The 2012 National Baseball League schedule has been released, revealing that this year’s competition will involve eight main teams, with the Great Britain Juniors gaining some valuable experience by facing the top-tier sides as well.
Goodbye Bulldogs, Farewell Flames
Eight NBL teams makes for two less than last year’s ten. The loss of the Mildenhall Bulldogs was perhaps to be expected after they were unable to field a team during the latter stages of the 2011 season; however losing the 2010 Champion Richmond Flames was more of a surprise. Hopefully both teams will rejoin the top-tier again in the future.
No teams have taken the place of the Bulldogs and Flames, after three straight years of new teams joining or progressing up to the NBL. However, the introduction of the GB Junior team ensures that there will be a new dimension to the NBL season in 2012.
The GB Junior team will get involved on four Sundays when a venue will host three games. Two NBL teams will face each other in one game and will also play a game each against the GB Junior team. The first takes place on 22 April, featuring the Southampton Mustangs and Lakenheath Diamondbacks.
This looks like being an excellent way to strengthen the important link between the British baseball leagues and the national team set-up. The GB Juniors will not only get to test themselves against the top teams in the country, they will also gain valuable experience of playing alongside each other on a more regular basis. Add on the fact that it will produce an interesting triple-header of baseball and it should be a positive and progressive development for the game.
As the GB Junior team are not specifically an NBL team, presumably the results of the games involving them will not be included in the standings (that’s not officially been confirmed as yet).
Season dates set early
The BBF, particularly Nick Hadley, BBF Southern Senior Leagues Commissioner, have done a great job in getting the season structure and NBL schedule finalized by an early date this year. There’s no doubting that it’s a difficult task, but the delays and late revisions of the schedule in 2011 were far from ideal. Credit should go to all involved for putting that right this year. Hopefully the postseason structure will be finalized and announced before the start of the season as well.
The regular season will run from Sunday 1 April to Sunday 5 August, followed by a playoff round over the 18-19 August weekend and the National Baseball Championships over the 25-27 August Bank Holiday weekend. This is slightly earlier than last year so that the end of the domestic season doesn’t clash with the European Championships.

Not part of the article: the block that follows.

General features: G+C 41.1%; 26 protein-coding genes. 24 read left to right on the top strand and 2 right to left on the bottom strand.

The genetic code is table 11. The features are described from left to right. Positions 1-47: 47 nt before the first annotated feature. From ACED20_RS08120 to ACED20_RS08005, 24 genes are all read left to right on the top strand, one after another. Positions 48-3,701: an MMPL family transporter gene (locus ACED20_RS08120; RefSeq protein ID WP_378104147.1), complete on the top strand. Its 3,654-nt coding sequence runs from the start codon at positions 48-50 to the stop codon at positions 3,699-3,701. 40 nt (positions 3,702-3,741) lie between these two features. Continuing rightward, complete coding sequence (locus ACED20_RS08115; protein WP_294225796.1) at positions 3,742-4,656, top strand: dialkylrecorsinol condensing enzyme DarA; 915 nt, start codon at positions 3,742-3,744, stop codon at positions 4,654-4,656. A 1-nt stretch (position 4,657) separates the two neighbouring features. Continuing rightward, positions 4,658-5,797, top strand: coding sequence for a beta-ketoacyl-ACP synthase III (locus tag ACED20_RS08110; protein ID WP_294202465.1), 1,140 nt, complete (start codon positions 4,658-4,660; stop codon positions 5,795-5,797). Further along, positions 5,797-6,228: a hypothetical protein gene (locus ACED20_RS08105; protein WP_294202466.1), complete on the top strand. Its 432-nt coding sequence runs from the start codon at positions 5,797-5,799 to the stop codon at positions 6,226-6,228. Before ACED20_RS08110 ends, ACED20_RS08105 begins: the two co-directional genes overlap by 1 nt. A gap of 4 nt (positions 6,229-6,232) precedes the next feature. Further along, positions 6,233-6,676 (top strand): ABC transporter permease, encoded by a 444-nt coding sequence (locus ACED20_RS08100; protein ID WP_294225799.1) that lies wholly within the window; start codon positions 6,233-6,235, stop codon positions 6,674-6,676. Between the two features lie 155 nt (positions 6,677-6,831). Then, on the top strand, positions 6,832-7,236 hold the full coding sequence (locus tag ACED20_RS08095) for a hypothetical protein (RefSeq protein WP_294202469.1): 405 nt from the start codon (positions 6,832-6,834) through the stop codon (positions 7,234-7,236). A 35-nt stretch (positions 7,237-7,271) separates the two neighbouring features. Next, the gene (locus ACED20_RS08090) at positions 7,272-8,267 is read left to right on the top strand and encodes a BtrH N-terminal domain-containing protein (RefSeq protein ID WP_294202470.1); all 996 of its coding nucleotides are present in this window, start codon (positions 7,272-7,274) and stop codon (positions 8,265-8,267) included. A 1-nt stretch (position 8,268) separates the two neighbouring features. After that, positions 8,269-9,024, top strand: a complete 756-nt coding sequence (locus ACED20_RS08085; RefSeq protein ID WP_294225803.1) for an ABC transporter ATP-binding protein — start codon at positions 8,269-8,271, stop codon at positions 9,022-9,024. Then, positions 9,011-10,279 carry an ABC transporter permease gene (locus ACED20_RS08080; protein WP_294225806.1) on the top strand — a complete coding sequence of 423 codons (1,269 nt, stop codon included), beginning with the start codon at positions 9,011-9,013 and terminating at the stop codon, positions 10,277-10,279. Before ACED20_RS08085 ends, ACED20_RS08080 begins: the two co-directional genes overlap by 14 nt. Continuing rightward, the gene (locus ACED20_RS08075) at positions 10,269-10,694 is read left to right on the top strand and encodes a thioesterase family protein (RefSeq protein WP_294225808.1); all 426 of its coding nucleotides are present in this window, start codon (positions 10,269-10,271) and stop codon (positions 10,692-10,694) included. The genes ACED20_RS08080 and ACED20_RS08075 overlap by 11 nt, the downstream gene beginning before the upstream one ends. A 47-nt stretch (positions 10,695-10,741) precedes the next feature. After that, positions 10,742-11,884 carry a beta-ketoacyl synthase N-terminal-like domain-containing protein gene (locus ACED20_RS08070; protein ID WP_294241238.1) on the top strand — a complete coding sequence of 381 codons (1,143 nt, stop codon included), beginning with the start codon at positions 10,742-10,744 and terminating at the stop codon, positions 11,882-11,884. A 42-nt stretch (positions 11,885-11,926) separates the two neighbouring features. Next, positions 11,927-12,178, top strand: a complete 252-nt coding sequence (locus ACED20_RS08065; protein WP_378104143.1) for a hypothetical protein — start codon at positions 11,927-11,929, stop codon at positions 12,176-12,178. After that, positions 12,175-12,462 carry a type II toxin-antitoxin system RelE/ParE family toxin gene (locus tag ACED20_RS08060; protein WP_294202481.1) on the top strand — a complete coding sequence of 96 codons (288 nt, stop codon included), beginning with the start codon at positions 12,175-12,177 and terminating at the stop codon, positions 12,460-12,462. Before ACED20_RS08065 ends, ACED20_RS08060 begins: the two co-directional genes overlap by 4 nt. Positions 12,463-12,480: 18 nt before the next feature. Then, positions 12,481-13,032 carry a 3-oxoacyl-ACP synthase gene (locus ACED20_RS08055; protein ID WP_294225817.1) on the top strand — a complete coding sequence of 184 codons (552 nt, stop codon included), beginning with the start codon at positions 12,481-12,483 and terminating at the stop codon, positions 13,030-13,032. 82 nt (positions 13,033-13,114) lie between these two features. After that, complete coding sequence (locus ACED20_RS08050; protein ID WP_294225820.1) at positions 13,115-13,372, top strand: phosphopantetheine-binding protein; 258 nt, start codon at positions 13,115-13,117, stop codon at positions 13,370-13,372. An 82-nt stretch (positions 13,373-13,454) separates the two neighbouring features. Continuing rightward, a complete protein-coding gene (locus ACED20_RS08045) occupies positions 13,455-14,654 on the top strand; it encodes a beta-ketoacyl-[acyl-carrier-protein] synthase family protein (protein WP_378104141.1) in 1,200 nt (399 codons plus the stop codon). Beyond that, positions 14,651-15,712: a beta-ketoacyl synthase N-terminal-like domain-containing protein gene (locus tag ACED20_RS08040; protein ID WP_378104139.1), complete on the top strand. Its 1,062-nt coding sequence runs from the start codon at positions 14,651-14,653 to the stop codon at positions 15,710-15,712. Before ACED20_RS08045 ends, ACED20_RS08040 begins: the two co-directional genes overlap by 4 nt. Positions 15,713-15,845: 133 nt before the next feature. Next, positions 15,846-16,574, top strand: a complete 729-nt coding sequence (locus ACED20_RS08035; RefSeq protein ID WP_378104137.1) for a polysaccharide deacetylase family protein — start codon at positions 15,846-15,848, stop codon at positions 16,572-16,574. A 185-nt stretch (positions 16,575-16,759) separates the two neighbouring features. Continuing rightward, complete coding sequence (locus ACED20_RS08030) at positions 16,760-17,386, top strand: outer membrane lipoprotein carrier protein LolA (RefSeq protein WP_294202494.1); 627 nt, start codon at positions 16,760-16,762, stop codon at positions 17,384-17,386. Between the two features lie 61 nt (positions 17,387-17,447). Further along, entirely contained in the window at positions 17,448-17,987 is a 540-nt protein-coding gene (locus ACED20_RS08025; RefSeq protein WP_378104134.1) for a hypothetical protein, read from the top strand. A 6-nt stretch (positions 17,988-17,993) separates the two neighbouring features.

NBL Opening Day
The opening fixtures on 1 April will make for an intriguing start to the NBL season.
The defending NBL Champion Southern Nationals will immediately renew their burgeoning rivalry with the London Mets at the latter’s Finsbury Park diamond. The Nationals knocked the Mets out of the playoffs with a 7-3 victory last season and London will be keen to get some revenge at the first available opportunity.
Lakenheath Diamondbacks, the beaten finalists from last year, begin their battle to go one step further in 2012 with a double-header against the Southampton Mustangs. The Diamondbacks narrowly defeated the Mustangs 12-11 in the National Baseball Championship semi-final last year, so we can expect two fiercely competitive games between these two sides.
Herts Falcons were disappointed with their 4-20 2011 season and will look to start 2012 off on a positive note with two home games against the Bracknell Blazers, while the Essex Arrows aim to build on their 9-17 season, starting with two games hosting the Croydon Pirates.
Now that the NBL schedule has been finalized, attention will turn to the schedules of the other levels of play in the South and the structure of the North.
We shall not be lacking for teams, with a recent BBF tweet explaining that “56 adult teams have signed-up for the 2012 season of #BritishBaseball. In the south alone: NBL (8), AAA (7), AA (14), Midlands (5), A (8)”.
That would leave up to 14 teams in the north (some of the remaining 14 may well be independent teams based in the south but not actually playing in the above mentioned divisions) and there has been some talk of a return to a single Northern League, which we last saw in 2009, rather than separating out into separate divisions.
There are arguments for and against a single league. From a purely competitive point of view (i.e. not as someone actually involved and therefore dealing with the logistics of it all), I would always favour separating teams into divisions modelled broadly on experience and ability. Throwing everyone together will inevitably produce complete mismatches and they don’t do anything to help player development or enjoyment.
I’m sure the different merits of a single league or divisions will be fully debated and an agreement will be reached in due course.